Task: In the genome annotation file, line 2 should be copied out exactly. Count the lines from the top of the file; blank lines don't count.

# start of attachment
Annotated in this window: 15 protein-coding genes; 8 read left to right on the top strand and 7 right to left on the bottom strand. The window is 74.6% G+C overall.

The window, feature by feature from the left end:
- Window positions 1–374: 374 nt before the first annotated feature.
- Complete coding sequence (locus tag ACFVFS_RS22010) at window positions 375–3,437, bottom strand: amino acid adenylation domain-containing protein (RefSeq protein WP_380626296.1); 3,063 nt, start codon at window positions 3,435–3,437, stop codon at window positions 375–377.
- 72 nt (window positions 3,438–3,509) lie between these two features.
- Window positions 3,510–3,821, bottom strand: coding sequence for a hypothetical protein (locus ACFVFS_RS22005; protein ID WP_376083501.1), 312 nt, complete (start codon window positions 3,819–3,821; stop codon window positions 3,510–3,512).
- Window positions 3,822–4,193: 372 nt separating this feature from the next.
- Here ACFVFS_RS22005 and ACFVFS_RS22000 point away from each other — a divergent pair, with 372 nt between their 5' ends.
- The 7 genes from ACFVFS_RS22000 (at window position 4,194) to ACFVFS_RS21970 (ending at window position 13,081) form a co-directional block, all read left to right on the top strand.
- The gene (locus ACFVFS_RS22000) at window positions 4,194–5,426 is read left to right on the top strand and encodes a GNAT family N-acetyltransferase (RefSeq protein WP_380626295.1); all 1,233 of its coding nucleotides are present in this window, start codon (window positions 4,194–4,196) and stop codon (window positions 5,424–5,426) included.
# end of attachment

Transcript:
The window, feature by feature from the left end: